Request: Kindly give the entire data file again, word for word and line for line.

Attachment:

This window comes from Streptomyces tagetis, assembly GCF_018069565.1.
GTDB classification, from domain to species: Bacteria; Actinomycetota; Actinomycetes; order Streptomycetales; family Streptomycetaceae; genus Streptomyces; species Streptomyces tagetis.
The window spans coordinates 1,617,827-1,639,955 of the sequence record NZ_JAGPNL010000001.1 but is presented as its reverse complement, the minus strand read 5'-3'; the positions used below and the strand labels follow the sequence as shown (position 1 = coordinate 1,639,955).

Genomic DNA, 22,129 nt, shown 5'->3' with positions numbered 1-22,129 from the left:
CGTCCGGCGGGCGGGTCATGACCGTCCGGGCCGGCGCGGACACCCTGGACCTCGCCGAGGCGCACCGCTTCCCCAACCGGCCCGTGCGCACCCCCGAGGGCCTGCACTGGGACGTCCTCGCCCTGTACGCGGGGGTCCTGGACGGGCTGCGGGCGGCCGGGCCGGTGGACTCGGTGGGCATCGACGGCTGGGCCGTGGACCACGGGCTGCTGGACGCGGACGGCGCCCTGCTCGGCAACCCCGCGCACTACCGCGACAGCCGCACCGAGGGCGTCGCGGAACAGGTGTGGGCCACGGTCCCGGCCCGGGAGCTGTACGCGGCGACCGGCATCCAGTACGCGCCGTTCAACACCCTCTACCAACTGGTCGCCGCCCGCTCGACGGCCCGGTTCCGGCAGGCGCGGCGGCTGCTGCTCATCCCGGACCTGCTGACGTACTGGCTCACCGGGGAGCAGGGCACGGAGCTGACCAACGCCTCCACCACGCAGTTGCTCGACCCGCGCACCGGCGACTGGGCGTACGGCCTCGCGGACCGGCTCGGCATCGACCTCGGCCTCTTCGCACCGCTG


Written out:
This window comes from Streptomyces tagetis, assembly GCF_018069565.1.
GTDB classification, from domain to species: Bacteria; Actinomycetota; Actinomycetes; order Streptomycetales; family Streptomycetaceae; genus Streptomyces; species Streptomyces tagetis.
The window spans coordinates 1,617,827-1,639,955 of the sequence record NZ_JAGPNL010000001.1 but is presented as its reverse complement, the minus strand read 5'-3'; the positions used below and the strand labels follow the sequence as shown (position 1 = coordinate 1,639,955).

Genomic DNA, 22,129 nt, shown 5'->3' with positions numbered 1-22,129 from the left:
CGTCCGGCGGGCGGGTCATGACCGTCCGGGCCGGCGCGGACACCCTGGACCTCGCCGAGGCGCACCGCTTCCCCAACCGGCCCGTGCGCACCCCCGAGGGCCTGCACTGGGACGTCCTCGCCCTGTACGCGGGGGTCCTGGACGGGCTGCGGGCGGCCGGGCCGGTGGACTCGGTGGGCATCGACGGCTGGGCCGTGGACCACGGGCTGCTGGACGCGGACGGCGCCCTGCTCGGCAACCCCGCGCACTACCGCGACAGCCGCACCGAGGGCGTCGCGGAACAGGTGTGGGCCACGGTCCCGGCCCGGGAGCTGTACGCGGCGACCGGCATCCAGTACGCGCCGTTCAACACCCTCTACCAACTGGTCGCCGCCCGCTCGACGGCCCGGTTCCGGCAGGCGCGGCGGCTGCTGCTCATCCCGGACCTGCTGACGTACTGGCTCACCGGGGAGCAGGGCACGGAGCTGACCAACGCCTCCACCACGCAGTTGCTCGACCCGCGCACCGGCGACTGGGCGTACGGCCTCGCGGACCGGCTCGGCATCGACCTCGGCCTCTTCGCACCGCTG